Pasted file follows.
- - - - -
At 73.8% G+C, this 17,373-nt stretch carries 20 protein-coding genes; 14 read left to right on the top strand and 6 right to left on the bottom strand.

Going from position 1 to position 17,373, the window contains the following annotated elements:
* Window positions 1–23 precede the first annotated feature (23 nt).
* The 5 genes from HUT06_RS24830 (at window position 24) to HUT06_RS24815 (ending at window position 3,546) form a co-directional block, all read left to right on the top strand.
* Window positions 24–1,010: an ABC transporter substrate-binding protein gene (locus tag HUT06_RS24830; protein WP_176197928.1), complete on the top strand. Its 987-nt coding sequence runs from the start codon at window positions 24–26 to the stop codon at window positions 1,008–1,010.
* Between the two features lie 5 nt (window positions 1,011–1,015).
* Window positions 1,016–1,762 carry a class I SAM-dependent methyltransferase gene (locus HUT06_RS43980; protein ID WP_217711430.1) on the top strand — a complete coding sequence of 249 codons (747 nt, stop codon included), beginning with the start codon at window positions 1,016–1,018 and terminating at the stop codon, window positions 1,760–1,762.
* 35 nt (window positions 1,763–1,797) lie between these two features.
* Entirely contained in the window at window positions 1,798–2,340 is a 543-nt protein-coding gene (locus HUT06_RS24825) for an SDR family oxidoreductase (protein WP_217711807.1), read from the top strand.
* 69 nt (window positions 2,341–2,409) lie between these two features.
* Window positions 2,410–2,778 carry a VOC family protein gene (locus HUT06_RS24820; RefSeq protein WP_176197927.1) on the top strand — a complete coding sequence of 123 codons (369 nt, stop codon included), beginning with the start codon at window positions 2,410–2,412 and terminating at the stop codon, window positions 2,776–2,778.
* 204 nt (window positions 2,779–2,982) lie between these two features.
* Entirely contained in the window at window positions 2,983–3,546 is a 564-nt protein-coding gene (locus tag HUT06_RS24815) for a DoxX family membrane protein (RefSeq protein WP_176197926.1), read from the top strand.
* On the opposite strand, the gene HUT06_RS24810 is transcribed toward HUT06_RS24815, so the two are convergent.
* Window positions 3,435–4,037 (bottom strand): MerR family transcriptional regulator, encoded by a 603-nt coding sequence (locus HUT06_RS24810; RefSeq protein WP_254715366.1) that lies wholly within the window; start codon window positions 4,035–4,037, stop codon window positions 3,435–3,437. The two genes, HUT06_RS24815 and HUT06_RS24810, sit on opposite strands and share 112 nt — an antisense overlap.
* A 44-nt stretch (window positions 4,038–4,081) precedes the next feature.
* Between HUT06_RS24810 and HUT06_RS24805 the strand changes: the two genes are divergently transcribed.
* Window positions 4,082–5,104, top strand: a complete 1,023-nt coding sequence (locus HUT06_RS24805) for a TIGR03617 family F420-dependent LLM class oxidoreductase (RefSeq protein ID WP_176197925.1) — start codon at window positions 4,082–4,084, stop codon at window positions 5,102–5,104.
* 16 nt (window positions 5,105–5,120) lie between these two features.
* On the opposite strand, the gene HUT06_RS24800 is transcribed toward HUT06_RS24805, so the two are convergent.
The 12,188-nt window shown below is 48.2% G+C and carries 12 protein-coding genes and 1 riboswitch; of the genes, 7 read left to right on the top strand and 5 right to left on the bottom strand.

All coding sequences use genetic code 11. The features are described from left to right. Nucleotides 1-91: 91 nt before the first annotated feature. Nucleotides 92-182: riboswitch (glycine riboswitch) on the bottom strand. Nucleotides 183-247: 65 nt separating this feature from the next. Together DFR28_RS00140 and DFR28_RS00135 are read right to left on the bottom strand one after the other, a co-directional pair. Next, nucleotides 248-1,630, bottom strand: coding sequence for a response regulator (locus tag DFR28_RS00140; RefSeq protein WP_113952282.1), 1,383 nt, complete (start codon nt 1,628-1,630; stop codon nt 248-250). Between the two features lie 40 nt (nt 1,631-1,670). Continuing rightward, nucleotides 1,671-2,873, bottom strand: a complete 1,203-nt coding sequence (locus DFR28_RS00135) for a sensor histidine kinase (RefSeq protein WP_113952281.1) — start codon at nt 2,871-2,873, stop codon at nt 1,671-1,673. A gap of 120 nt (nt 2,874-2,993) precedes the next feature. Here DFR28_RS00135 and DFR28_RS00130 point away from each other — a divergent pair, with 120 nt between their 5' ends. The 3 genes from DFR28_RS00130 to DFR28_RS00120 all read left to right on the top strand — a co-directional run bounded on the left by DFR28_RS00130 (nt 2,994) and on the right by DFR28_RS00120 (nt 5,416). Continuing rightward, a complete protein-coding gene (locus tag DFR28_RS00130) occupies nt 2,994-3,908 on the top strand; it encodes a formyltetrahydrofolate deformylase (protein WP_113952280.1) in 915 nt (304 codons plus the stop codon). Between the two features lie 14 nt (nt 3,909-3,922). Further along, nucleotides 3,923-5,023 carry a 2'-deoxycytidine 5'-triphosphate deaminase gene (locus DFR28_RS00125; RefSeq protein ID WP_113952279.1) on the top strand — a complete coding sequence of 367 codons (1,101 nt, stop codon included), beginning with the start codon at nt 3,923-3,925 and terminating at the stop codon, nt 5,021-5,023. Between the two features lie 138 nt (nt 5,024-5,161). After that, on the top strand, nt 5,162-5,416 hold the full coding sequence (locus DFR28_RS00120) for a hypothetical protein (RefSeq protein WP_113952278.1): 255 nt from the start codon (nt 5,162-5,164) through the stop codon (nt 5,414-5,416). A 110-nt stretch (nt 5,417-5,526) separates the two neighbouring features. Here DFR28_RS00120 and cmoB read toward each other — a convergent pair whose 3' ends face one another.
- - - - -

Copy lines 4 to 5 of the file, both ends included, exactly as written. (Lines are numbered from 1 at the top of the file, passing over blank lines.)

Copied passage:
* The 5 genes from HUT06_RS24830 (at window position 24) to HUT06_RS24815 (ending at window position 3,546) form a co-directional block, all read left to right on the top strand.
* Window positions 24–1,010: an ABC transporter substrate-binding protein gene (locus tag HUT06_RS24830; protein WP_176197928.1), complete on the top strand. Its 987-nt coding sequence runs from the start codon at window positions 24–26 to the stop codon at window positions 1,008–1,010.